Archive for July 12th, 2010

Flowers, Shrubs and Climbers, Plus the Greenhouse at the End of July

Monday, July 12th, 2010

The flowers in your garden never leave you alone for a minute, and it’s now the time to sow annual carnations in the border or over-winter and flower there next year. At the height of summer the white, grey, grey-green and pale shades of colour come into their own, and gardeners who appreciate the cool look should make a note of the santolina, cineraria maritima, the white-green zinnia, and the light-as-air gypso-phila, that are more restful to the eye than the hot sunset shades.

Moving onto your garden shrubs, heather can be trimmed back and mulched with peat. Cuttings inserted in sandy soil, placed in a cold frame facing north will root well in July and August.

Roses should be fed to encourage the last flush of bloom.

Cuttings of many shrubs can be taken at this time of year, and side shoots that include a small heel of hard-wood from the branch, should be inserted in a pot of good soil with a high sand content, and then found a shady place.

Evergreens do not respond well to the knife, and should only be cut back if trespassing on others or straggling, and in truth the majority are best trimmed in the spring.


Monday, July 12th, 2010

Everyone knows this ornamental tree whose masses of white blooms decorate the countryside in early spring, followed in autumn by bright red berries which children string into beads.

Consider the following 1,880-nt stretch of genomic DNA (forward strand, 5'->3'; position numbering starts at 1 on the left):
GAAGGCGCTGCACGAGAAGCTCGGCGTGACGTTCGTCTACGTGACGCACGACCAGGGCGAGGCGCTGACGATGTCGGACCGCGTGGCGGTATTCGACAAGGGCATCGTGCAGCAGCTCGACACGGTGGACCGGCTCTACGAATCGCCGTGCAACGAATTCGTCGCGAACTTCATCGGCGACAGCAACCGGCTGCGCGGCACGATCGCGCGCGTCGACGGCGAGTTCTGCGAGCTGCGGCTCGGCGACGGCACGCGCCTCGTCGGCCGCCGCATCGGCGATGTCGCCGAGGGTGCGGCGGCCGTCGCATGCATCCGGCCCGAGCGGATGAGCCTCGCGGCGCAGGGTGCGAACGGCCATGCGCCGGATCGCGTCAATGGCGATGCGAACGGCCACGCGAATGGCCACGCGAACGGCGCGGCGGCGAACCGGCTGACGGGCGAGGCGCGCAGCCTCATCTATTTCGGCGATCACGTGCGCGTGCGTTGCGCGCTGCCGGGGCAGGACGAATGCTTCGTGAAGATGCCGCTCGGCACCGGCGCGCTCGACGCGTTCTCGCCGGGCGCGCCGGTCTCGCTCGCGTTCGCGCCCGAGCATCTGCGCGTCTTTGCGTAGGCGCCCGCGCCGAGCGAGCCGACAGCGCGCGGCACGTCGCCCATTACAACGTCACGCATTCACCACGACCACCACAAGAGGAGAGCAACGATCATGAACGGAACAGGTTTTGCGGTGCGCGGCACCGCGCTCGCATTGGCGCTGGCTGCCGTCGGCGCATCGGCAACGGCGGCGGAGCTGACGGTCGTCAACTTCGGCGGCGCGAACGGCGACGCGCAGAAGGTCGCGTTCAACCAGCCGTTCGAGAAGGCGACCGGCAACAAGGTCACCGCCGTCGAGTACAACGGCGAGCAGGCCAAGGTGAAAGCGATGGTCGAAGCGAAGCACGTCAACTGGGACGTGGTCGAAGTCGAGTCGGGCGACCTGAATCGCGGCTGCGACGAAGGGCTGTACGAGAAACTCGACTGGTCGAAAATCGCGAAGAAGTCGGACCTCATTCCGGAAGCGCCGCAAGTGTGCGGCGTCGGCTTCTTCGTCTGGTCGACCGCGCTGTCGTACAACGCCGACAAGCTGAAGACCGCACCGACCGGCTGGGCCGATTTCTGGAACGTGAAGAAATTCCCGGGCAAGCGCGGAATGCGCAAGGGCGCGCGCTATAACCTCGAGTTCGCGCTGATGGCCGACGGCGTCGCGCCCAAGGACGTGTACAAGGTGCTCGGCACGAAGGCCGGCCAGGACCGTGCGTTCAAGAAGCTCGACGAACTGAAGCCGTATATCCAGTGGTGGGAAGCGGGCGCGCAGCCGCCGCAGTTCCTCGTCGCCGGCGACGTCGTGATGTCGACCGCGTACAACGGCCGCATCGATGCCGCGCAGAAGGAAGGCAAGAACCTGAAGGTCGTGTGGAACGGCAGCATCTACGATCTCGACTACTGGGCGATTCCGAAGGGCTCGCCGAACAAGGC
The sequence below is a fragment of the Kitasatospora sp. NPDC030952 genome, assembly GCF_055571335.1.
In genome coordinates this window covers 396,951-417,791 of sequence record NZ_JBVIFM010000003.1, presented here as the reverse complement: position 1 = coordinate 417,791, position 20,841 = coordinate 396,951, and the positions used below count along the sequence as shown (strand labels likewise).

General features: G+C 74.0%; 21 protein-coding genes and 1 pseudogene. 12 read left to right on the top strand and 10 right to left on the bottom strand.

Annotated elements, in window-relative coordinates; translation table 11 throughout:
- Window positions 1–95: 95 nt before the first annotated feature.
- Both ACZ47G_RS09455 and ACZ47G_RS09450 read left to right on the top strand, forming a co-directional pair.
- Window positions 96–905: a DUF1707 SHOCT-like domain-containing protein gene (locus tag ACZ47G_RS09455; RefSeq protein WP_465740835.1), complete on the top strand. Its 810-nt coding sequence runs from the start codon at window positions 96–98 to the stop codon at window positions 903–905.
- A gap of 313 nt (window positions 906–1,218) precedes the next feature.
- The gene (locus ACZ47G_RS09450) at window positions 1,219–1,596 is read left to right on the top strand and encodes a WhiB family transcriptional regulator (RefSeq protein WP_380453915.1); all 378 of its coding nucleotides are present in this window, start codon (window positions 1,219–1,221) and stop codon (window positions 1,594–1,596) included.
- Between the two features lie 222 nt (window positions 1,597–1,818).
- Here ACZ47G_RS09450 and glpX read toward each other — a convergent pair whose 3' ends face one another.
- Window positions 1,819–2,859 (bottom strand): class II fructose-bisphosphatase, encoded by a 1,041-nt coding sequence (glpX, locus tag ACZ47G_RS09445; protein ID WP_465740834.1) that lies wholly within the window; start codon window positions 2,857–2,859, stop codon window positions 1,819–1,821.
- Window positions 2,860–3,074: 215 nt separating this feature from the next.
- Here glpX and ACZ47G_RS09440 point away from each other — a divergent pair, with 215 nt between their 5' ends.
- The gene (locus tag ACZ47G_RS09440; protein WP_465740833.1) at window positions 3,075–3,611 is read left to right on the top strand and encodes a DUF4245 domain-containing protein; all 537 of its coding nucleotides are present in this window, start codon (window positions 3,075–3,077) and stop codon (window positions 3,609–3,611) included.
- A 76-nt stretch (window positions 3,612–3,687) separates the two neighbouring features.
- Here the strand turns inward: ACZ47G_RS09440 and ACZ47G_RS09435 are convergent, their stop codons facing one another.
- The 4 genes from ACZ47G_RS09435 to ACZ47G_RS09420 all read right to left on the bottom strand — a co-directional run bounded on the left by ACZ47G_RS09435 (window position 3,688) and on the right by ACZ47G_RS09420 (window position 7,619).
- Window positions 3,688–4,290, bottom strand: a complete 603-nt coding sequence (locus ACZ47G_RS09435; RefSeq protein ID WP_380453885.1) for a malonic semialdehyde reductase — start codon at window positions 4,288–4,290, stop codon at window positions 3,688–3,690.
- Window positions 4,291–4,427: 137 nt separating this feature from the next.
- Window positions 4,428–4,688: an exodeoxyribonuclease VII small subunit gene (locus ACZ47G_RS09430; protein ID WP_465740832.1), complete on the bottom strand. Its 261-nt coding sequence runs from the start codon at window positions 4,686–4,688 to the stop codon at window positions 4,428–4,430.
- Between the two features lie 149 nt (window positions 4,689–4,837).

Its occurrence in the wild as well as its cultivation is restricted to the inland tropics with their heavy rainfall and rich soil. Over the years growers have bred and developed a great variety of cultivated forms and we no longer know what the original wild trees were like.

Rowanberries are subtly piquant fruits reminiscent of cranberries with their slightly bitter, aromatic flavour and bright colouring. Forms with sweet fruits are ideal not only for making compotes, jams and wines, but above all for flavouring roast beef, roast game and cream sauces, to which, besides taste and aroma, they also give a lovely colour.

Cocoa, as well as the chocolate made from it, are surprisingly enough used to flavour certain meat and fish dishes (mainly octopus). It is used in combination with onion, garlic and tomatoes, principally in Italy and Spain.

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